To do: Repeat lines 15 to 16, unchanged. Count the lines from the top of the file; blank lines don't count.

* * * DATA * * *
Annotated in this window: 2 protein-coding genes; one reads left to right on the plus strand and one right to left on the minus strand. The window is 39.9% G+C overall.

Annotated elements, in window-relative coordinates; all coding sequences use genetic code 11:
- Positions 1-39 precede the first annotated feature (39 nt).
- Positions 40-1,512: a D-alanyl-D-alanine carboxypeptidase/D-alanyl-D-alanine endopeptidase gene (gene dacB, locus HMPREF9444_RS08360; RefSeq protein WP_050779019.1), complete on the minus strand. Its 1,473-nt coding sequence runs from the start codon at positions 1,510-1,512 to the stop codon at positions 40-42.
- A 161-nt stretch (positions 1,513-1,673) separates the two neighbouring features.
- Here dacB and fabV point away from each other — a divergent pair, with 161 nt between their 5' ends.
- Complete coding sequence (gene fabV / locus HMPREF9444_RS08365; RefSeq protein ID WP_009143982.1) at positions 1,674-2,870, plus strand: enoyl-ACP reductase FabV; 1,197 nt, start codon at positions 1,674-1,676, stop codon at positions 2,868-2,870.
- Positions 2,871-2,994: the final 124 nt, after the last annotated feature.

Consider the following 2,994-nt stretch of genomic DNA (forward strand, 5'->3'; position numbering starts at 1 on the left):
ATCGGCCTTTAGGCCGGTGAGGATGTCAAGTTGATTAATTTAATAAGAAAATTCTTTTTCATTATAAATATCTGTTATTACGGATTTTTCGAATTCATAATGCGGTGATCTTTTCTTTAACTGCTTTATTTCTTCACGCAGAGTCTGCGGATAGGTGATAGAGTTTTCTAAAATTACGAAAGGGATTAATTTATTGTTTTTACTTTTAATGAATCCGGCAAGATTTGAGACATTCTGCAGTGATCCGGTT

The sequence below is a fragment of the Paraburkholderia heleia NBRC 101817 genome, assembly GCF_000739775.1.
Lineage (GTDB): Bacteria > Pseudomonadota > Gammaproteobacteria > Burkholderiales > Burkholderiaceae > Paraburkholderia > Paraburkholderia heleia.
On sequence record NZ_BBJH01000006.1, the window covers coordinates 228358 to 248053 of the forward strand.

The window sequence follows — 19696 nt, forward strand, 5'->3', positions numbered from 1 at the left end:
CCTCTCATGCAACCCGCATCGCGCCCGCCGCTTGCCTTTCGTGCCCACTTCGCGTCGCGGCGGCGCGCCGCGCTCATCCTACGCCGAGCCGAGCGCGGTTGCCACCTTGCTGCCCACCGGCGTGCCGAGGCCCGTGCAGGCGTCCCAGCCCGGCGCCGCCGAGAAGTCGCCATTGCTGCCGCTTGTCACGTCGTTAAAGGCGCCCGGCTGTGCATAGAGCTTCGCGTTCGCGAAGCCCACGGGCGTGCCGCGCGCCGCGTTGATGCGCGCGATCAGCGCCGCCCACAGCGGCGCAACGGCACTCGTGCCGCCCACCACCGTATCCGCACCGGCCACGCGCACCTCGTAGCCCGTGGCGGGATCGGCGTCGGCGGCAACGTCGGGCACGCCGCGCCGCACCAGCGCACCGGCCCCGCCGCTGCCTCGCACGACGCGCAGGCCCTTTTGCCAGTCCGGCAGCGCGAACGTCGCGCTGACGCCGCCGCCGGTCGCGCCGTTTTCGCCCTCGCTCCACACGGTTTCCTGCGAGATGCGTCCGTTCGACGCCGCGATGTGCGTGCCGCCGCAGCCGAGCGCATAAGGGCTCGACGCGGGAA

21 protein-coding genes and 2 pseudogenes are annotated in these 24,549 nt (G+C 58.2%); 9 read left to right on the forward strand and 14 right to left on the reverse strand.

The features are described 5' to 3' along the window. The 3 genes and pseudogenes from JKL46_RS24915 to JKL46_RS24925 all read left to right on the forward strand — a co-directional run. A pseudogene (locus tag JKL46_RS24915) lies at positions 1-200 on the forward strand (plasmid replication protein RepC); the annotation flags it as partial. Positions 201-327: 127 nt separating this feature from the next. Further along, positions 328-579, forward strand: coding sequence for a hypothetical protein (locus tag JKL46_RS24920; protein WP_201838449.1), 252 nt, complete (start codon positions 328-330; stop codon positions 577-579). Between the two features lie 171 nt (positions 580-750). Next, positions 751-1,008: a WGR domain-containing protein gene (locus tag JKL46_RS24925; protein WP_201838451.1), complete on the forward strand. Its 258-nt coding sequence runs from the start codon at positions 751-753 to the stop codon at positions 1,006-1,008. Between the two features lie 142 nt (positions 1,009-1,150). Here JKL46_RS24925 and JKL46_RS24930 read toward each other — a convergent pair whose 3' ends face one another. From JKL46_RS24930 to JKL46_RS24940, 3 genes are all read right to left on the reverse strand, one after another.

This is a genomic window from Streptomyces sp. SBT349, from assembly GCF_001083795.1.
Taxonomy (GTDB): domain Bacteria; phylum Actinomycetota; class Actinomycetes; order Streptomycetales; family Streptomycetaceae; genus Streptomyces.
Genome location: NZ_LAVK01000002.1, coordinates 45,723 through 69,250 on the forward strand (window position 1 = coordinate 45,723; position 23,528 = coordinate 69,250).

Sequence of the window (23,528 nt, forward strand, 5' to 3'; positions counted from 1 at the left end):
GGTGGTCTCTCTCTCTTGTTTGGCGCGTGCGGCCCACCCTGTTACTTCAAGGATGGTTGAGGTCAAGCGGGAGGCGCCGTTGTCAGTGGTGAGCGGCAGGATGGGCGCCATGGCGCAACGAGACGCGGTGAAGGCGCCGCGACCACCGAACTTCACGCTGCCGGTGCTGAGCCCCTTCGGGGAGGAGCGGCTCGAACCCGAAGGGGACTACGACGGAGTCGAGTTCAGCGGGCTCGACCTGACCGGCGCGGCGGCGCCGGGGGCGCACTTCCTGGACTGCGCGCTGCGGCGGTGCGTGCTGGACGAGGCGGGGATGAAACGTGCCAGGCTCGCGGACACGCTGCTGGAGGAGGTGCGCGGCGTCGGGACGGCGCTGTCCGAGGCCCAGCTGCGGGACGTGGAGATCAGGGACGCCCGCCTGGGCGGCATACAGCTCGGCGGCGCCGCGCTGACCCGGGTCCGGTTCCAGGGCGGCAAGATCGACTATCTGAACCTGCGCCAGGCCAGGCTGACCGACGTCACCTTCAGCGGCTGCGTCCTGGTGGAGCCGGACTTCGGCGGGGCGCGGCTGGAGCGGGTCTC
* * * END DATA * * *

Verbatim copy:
CCTCTCATGCAACCCGCATCGCGCCCGCCGCTTGCCTTTCGTGCCCACTTCGCGTCGCGGCGGCGCGCCGCGCTCATCCTACGCCGAGCCGAGCGCGGTTGCCACCTTGCTGCCCACCGGCGTGCCGAGGCCCGTGCAGGCGTCCCAGCCCGGCGCCGCCGAGAAGTCGCCATTGCTGCCGCTTGTCACGTCGTTAAAGGCGCCCGGCTGTGCATAGAGCTTCGCGTTCGCGAAGCCCACGGGCGTGCCGCGCGCCGCGTTGATGCGCGCGATCAGCGCCGCCCACAGCGGCGCAACGGCACTCGTGCCGCCCACCACCGTATCCGCACCGGCCACGCGCACCTCGTAGCCCGTGGCGGGATCGGCGTCGGCGGCAACGTCGGGCACGCCGCGCCGCACCAGCGCACCGGCCCCGCCGCTGCCTCGCACGACGCGCAGGCCCTTTTGCCAGTCCGGCAGCGCGAACGTCGCGCTGACGCCGCCGCCGGTCGCGCCGTTTTCGCCCTCGCTCCACACGGTTTCCTGCGAGATGCGTCCGTTCGACGCCGCGATGTGCGTGCCGCCGCAGCCGAGCGCATAAGGGCTCGACGCGGGAA

21 protein-coding genes and 2 pseudogenes are annotated in these 24,549 nt (G+C 58.2%); 9 read left to right on the forward strand and 14 right to left on the reverse strand.